INDIANAPOLIS — Wayne Township Trustee Chuck Jones will almost certainly lose his elected position, but the employment future of fire chief Mike Lang and fire department mechanic James Parham remain uncertain.
Jones, Lang, former fire chief Randy Adams, and Parham pleaded guilty Friday to Conflict of Interest, a felony, following a 2021 WRTV Investigation into compensation for the Wayne Township trustee and Fire Department administration.
Indiana code states a public official must be removed from office if convicted of a felony during the official’s term, even if the charge is reduced to a misdemeanor.
It’s not clear when Jones, a Democrat, will be convicted and he has not indicated that he will resign from office.
He has refused previous requests from fellow Democrats to step down.
A court still needs to accept the plea agreements.
Adams, Parham, and Lang are scheduled for a change of plea hearing on June 24, however, no hearing date is listed yet for Jones in court records.
All four of them will be eligible for alternate misdemeanor sentencing, which is a sentencing tool in which a low-level felony and the sentencing guidelines can be reduced to that of a misdemeanor at the time of sentencing, according to the prosecutor’s office.
They admitted to taking a salary from the nonprofit Wayne Township Fire Department Inc., which contracted with the fire department, and they have agreed to pay a total of $95,817 in restitution to the taxpayers.
They will not serve any jail time, according to the plea agreement signed May 20.
Adams retired from the department in May 2021, yet Lang remains the fire chief and Parham also remains employed with the fire department.
The Wayne Township’s Fire Department rules state “anyone with a felony conviction will be immediately terminated from the department.”
However, it is likely the charges will be reduced to misdemeanors which would potentially allow Lang and Parham to remain employed with the Wayne Township Fire Department.
Jones successor as trustee could remove Lang from his position as fire chief.
Marion County Democrats will need to hold a caucus to select a new trustee to serve out the remainder of Jones’ term which ends at the end of 2022.
Jones announced he would not run for re-election after WRTV Investigates raised questions about compensation for the Wayne Township fire administration, as well as a nonprofit that provided additional pay for the trustee, fire chief and others.
Jeff Harris, a spokesperson for the Marion County Democratic Party, said there has been no communication between the party and Jones since the charges were announced Friday.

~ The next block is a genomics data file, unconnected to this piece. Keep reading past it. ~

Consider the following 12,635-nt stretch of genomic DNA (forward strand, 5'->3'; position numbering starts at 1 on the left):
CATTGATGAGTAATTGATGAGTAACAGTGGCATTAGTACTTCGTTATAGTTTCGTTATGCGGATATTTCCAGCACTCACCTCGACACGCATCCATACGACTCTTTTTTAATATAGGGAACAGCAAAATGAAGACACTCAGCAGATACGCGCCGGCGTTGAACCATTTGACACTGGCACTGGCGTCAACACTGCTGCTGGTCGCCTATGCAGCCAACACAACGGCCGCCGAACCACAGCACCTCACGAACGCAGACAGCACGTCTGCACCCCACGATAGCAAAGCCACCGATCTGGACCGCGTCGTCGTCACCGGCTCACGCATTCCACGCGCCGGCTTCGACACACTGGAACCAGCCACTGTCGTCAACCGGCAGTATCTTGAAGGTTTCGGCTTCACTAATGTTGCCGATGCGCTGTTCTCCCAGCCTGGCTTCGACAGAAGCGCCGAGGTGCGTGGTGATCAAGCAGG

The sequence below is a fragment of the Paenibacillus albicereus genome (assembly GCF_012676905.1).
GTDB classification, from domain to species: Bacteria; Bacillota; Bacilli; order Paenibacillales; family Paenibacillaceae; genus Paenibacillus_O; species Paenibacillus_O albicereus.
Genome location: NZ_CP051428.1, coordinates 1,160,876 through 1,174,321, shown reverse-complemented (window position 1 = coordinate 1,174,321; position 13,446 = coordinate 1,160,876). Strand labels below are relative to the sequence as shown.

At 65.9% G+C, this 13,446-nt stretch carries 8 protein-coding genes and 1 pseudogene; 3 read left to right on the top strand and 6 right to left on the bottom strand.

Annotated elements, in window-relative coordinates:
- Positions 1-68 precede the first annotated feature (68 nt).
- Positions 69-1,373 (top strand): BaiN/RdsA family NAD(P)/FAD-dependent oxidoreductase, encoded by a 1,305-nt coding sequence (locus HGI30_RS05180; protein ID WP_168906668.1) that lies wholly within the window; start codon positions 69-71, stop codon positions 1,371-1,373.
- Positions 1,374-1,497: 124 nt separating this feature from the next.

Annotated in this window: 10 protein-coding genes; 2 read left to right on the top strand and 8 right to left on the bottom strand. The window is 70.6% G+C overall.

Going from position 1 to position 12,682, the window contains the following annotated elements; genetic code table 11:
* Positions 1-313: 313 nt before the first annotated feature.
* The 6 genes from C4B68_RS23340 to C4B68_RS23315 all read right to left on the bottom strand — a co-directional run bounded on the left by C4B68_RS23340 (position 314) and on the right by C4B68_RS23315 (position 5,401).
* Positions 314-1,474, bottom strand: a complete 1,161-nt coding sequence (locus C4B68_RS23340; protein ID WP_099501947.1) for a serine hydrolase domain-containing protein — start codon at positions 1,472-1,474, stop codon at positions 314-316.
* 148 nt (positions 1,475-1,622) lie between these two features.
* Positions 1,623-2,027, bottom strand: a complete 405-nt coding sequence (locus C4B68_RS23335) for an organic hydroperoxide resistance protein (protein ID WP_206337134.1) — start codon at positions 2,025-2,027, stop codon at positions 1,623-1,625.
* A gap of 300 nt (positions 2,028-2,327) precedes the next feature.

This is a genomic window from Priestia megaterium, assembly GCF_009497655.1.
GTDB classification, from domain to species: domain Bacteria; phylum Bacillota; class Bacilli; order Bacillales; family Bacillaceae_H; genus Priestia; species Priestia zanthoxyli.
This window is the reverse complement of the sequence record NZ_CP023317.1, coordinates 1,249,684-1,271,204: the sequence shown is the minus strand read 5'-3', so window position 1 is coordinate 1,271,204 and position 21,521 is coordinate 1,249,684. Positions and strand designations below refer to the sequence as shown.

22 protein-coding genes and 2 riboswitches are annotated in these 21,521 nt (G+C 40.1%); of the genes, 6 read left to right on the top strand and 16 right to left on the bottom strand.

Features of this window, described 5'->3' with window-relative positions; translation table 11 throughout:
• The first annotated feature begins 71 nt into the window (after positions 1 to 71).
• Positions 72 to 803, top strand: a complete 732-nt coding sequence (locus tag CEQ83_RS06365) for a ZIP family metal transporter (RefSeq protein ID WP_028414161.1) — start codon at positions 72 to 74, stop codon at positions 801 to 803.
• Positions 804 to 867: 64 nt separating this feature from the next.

“Once the judge makes a ruling on the plea agreement and the position becomes vacant, the MCDP will begin the process of filling it via the caucus process,” Harris said in an email to WRTV. “We don't know when that hearing will take place and don't have any information on the Wayne Township rules pertaining to those employees either. Once the MCDP is officially notified of the vacancy, I will let you know.”
Jeb Bardon, a Democrat, and Rick Scott, a Republican, are both running for Wayne Township trustee in the November 2022 election.
Democratic nominee for Wayne Township Trustee Jeb Bardon released a statement Tuesday indicating he plans to remove Lang as chief:
"As a candidate for Trustee, I have made it very clear from the beginning of our campaign that we need accountability and a change in operational culture. A new fire chief will be the first major change I implement, if I am elected Trustee. While I respect the judicial process and employment laws, I am prepared to move aggressively forward with a new fire chief and the fire merit commission in fully restoring respect and honor to the Wayne Township Fire Department. The honorable women and men who put their lives on the line for us everyday deserve nothing less."
Lang released a statement Monday indicating the department does not plan to make any administrative changes for another month.
“Under the advisement from my attorney, I will not be making a public statement until the court has accepted my misdemeanor plea agreement,” Lang said in a statement to WRTV released on Monday. “A hearing has been scheduled for June 24th. Until that time, there will be no administrative changes. I will make full disclosure and a statement when it is appropriate.”
Even if Lang leaves Wayne Township, he would likely be able to find employment elsewhere.
Lang holds a state EMT (Emergency Medical Technician) certification that expires on Sept. 30, 2023, according to the Indiana Department of Homeland Security.
A criminal conviction, even a felony, does not prevent an individual from holding an EMS certification or licensure, according to Indiana law.
It’s up to employers to enact their own policy standards as to how a conviction impacts or prohibits employment.
Per Indiana Code, one of the reasons that the Indiana Department of Homeland Security may take action against a certification or licensure “is convicted of a crime, if the act that resulted in the conviction has a direct bearing on determining if the certificate holder or license holder should be entrusted to provide emergency medical services.”
“IDHS is examining any potential impact on their ability to perform these functions as a result of these convictions,” David Hosick, spokesperson for the Indiana Department of Homeland Security said in an email to WRTV. “The situation is under review currently.”
Parham does not hold any EMS certifications. Adams holds an EMT certification that expires Sept. 2023.
Court documents reveal the charges involve the public officials' involvement in Wayne Township Fire Department, Inc., a non-profit corporation founded in 1954.